The Tea Party has strong parallels to ‘Know-Nothings’ on immigration, which surged in America during the 1990s, with raw numbers matching the historic highs of the 19th Century. Opposition to immigration is perhaps the one area where Tea-Party members are united, with Arizona’s controversial law serving as a model. Moreover, like the farmers who founded the People’s Party, Tea Party members are those who did well in the boom and got hammered in the slump: they levered up and then saw their assets, and status, fall precipitously. In both cases special interests and bankers got the blame.

Tellingly, these prior populist eruptions petered out, either overtaken by events or co-opted. So will the Tea Party go the same way, or will it be different this time? There are reasons to suggest that despite all the noise and fury, they may go the way of their predecessors when the Tea Party’s anti-statist ideology comes up against the reality of the Federal Budget.

Unlike the Tea Party, the federal government was something that the Populists of the 19th century wanted more of, not less. Populist demands; a progressive national income tax, government-run alternatives to private banks, government ownership of communications and transportation, and an inflationary monetary policy, are the exact opposite of Tea Party policies today. But can the Tea Party really reverse the growth of the state and in doing so restore America?

When the Tea Party gets into power they will have to deal with the fact that the biggest budget buster is not Obama’s hated stimulus package, but the unfunded Medicare prescription drug benefit, which many of their supporters will shrink from cutting. Take Federal education spending out of the budget by shutting down the Department of Education, another Tea Party favorite, and Medicare, Medicaid and Social Security will still comprise over 50 percent of the federal budget. Add in defense spending and around 75 percent of the budget is a giant political ‘third-rail.’ Yet this is precisely where you need to cut if you are serious. The rest is either chump-change, or it is even less likely to end up on the chopping block: the ever popular mortgage interest tax deduction, for example. And of course, tax increases are ultra vires. Faced with this dilemma, we will soon find out if the party is over before the tea is poured.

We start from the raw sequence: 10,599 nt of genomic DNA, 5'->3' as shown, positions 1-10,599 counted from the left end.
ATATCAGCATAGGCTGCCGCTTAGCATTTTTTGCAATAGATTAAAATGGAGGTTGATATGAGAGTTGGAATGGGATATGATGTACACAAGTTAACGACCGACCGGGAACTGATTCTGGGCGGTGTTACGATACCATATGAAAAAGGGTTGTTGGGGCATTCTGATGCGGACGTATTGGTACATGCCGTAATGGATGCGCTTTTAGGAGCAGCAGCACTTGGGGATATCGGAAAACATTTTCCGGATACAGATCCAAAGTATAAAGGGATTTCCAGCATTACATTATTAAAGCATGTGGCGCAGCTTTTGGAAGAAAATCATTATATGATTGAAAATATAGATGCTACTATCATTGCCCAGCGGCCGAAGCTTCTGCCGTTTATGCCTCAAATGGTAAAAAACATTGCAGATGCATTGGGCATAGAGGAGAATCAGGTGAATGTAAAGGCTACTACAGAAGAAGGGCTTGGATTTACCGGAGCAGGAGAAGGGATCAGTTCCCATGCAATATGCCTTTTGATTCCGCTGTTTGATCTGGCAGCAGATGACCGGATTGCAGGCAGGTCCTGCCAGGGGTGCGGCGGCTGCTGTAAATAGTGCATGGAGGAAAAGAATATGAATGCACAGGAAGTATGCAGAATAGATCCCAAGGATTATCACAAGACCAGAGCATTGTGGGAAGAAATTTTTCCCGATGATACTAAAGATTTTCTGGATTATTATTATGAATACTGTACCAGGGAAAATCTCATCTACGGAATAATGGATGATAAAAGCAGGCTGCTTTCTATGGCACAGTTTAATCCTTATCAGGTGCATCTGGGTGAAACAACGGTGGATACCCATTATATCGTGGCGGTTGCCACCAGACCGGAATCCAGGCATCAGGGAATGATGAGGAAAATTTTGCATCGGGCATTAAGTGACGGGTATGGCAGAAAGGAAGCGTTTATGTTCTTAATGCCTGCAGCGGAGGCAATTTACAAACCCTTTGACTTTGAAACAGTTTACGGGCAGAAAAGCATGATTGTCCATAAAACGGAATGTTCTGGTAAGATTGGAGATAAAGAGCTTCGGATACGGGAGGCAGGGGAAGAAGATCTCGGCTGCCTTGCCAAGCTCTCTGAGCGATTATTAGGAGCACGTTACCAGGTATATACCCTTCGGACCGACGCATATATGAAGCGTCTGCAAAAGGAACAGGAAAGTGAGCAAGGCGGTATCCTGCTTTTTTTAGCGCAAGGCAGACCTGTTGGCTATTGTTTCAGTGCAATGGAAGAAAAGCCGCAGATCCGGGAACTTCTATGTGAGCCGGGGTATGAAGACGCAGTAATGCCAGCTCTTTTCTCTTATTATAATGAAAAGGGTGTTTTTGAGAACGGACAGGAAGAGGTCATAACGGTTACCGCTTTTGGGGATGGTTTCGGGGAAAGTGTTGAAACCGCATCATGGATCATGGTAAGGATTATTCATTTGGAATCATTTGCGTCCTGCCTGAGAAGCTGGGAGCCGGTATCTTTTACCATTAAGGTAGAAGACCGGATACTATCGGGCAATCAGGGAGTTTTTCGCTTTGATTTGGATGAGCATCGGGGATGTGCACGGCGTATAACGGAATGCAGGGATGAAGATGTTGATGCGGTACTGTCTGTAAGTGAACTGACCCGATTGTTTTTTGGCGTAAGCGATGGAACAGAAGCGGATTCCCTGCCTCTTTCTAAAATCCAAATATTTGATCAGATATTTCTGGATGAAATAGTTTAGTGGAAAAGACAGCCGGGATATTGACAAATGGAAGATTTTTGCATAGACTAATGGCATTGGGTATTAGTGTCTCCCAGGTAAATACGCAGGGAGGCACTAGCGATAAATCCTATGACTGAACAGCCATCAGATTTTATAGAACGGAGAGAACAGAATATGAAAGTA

If they really do not balk at cutting core programs that primarily benefit their own members, and their members continue to support it, then the Tea Party may actually change the system, and change America in the process. But what is more likely is that faced with the reality of cutting their own pocketbooks in the middle of a continued recession, the Tea-Party’s only policy of slashing the state will lose traction once it becomes apparent that this ‘out-of-control state spending’ is actually your wife’s hip replacement, your pension, and your daughter’s school teacher’s emergency salary. When that happens, the Tea Party may find itself, like the America Party and the People’s Party, an interesting spasm, rather than the sea change in the history of America that it hopes to be.

Mark Blyth is Professor of International Political Economy at Brown University, Rhode Island.

Akim Reinhardt is Professor of History at Towson University, Maryland.